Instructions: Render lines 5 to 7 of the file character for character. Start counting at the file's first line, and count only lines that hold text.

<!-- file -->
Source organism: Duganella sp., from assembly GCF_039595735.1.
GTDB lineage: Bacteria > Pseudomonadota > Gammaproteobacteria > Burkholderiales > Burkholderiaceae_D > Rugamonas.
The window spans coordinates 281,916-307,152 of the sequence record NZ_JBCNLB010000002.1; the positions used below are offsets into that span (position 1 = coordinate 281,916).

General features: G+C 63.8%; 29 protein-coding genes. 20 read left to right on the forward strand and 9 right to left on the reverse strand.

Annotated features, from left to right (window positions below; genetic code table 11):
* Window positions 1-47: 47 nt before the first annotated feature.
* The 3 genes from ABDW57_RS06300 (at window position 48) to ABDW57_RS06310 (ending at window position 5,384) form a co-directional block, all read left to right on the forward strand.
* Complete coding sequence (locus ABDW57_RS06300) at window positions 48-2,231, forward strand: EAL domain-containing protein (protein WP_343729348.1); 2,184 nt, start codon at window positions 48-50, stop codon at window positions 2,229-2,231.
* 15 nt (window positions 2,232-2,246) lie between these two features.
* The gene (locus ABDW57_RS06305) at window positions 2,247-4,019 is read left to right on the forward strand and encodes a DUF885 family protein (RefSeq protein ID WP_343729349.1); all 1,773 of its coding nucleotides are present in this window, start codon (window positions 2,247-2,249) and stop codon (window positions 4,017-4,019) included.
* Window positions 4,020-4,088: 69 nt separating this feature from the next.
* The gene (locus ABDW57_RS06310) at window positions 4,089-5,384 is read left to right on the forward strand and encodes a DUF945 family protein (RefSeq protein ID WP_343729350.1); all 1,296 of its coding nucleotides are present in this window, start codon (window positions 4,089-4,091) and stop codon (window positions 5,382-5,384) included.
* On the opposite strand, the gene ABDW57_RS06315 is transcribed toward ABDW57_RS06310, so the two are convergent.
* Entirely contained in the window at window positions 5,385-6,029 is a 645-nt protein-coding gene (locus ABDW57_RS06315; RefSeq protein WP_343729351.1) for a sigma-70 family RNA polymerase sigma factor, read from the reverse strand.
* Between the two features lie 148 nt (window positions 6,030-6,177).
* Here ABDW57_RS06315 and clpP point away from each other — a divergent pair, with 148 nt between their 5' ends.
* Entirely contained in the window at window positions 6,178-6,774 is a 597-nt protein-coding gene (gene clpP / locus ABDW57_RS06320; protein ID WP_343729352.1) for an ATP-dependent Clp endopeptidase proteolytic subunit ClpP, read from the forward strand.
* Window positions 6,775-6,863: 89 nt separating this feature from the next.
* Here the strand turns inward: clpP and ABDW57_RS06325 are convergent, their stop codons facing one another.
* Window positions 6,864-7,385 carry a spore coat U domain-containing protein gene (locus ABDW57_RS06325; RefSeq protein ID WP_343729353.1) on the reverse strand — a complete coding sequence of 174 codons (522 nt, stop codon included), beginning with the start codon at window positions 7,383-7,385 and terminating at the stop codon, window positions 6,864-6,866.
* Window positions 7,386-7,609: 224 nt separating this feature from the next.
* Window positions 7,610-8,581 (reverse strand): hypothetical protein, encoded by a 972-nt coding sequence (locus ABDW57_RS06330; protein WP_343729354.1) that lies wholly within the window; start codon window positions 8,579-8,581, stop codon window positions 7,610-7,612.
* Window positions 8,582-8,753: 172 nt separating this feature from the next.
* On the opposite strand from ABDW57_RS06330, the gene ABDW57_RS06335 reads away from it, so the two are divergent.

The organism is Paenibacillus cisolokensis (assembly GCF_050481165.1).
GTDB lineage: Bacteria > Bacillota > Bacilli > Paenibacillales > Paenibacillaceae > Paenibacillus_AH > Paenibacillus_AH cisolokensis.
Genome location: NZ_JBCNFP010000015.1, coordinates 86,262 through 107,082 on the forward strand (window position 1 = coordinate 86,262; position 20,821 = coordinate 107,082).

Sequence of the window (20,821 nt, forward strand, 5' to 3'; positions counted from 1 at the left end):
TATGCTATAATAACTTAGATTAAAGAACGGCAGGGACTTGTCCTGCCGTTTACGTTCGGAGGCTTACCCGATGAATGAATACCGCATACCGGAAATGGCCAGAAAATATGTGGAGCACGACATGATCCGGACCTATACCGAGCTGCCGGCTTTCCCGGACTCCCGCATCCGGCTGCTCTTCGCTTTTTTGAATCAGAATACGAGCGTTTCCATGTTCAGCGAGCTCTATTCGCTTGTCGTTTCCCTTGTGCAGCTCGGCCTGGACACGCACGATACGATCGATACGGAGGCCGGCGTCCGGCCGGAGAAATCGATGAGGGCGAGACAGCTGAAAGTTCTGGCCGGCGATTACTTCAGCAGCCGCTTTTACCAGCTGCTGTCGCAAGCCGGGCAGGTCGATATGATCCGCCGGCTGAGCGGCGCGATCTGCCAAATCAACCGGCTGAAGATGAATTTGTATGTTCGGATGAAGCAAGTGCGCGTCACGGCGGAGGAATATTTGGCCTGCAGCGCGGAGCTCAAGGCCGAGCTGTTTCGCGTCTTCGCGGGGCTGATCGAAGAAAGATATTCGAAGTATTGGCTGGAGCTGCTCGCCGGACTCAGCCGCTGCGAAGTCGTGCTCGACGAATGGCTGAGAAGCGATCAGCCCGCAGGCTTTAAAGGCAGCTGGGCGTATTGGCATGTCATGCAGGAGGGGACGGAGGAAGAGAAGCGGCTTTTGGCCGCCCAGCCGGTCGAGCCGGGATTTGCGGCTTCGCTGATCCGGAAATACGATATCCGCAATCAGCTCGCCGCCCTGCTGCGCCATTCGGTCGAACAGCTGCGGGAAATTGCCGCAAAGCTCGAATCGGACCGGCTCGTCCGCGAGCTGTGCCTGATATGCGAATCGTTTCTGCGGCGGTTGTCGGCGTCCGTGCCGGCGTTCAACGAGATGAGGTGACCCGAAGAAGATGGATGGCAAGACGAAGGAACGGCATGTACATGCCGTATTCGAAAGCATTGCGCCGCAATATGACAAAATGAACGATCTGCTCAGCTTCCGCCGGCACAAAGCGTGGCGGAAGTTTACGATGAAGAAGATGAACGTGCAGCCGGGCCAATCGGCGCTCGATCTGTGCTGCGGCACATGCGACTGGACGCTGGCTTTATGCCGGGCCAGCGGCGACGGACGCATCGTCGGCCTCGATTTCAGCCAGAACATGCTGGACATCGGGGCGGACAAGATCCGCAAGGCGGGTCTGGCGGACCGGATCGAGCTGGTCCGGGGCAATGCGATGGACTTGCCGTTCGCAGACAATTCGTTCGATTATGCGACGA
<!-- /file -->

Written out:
Annotated features, from left to right (window positions below; genetic code table 11):
* Window positions 1-47: 47 nt before the first annotated feature.
* The 3 genes from ABDW57_RS06300 (at window position 48) to ABDW57_RS06310 (ending at window position 5,384) form a co-directional block, all read left to right on the forward strand.